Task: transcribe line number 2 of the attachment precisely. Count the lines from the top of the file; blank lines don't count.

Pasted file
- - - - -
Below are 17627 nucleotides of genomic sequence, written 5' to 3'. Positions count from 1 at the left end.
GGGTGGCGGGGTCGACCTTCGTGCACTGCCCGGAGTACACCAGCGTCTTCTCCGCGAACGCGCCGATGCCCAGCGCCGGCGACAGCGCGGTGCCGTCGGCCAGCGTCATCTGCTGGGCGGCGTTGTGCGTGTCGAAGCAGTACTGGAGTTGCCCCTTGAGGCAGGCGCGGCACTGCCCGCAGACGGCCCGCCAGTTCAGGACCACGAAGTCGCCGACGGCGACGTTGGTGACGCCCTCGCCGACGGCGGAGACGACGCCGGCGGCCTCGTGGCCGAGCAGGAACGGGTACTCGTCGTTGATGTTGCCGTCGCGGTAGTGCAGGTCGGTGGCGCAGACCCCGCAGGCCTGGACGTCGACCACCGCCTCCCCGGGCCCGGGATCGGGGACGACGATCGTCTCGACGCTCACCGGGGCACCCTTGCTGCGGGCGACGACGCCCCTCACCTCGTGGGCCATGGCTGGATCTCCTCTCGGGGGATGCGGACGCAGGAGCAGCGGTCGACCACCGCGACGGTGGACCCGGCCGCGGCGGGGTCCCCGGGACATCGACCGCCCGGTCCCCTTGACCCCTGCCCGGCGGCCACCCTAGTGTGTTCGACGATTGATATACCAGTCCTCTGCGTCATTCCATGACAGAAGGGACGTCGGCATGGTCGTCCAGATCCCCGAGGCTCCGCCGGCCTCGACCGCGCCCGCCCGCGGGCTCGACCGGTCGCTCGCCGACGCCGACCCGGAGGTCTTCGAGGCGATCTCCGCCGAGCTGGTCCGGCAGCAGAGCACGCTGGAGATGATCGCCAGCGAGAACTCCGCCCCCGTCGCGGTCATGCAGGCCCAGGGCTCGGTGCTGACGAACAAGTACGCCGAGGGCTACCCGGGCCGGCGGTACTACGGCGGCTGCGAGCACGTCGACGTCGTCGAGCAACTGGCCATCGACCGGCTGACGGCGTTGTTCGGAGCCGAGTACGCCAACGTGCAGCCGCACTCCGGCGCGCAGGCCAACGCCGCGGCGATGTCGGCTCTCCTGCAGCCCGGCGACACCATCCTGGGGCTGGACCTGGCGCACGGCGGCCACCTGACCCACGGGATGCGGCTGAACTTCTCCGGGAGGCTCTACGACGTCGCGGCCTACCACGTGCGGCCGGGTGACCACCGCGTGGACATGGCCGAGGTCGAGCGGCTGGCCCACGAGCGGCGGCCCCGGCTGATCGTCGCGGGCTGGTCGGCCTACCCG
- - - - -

GGGTGGCGGGGTCGACCTTCGTGCACTGCCCGGAGTACACCAGCGTCTTCTCCGCGAACGCGCCGATGCCCAGCGCCGGCGACAGCGCGGTGCCGTCGGCCAGCGTCATCTGCTGGGCGGCGTTGTGCGTGTCGAAGCAGTACTGGAGTTGCCCCTTGAGGCAGGCGCGGCACTGCCCGCAGACGGCCCGCCAGTTCAGGACCACGAAGTCGCCGACGGCGACGTTGGTGACGCCCTCGCCGACGGCGGAGACGACGCCGGCGGCCTCGTGGCCGAGCAGGAACGGGTACTCGTCGTTGATGTTGCCGTCGCGGTAGTGCAGGTCGGTGGCGCAGACCCCGCAGGCCTGGACGTCGACCACCGCCTCCCCGGGCCCGGGATCGGGGACGACGATCGTCTCGACGCTCACCGGGGCACCCTTGCTGCGGGCGACGACGCCCCTCACCTCGTGGGCCATGGCTGGATCTCCTCTCGGGGGATGCGGACGCAGGAGCAGCGGTCGACCACCGCGACGGTGGACCCGGCCGCGGCGGGGTCCCCGGGACATCGACCGCCCGGTCCCCTTGACCCCTGCCCGGCGGCCACCCTAGTGTGTTCGACGATTGATATACCAGTCCTCTGCGTCATTCCATGACAGAAGGGACGTCGGCATGGTCGTCCAGATCCCCGAGGCTCCGCCGGCCTCGACCGCGCCCGCCCGCGGGCTCGACCGGTCGCTCGCCGACGCCGACCCGGAGGTCTTCGAGGCGATCTCCGCCGAGCTGGTCCGGCAGCAGAGCACGCTGGAGATGATCGCCAGCGAGAACTCCGCCCCCGTCGCGGTCATGCAGGCCCAGGGCTCGGTGCTGACGAACAAGTACGCCGAGGGCTACCCGGGCCGGCGGTACTACGGCGGCTGCGAGCACGTCGACGTCGTCGAGCAACTGGCCATCGACCGGCTGACGGCGTTGTTCGGAGCCGAGTACGCCAACGTGCAGCCGCACTCCGGCGCGCAGGCCAACGCCGCGGCGATGTCGGCTCTCCTGCAGCCCGGCGACACCATCCTGGGGCTGGACCTGGCGCACGGCGGCCACCTGACCCACGGGATGCGGCTGAACTTCTCCGGGAGGCTCTACGACGTCGCGGCCTACCACGTGCGGCCGGGTGACCACCGCGTGGACATGGCCGAGGTCGAGCGGCTGGCCCACGAGCGGCGGCCCCGGCTGATCGTCGCGGGCTGGTCGGCCTACCCG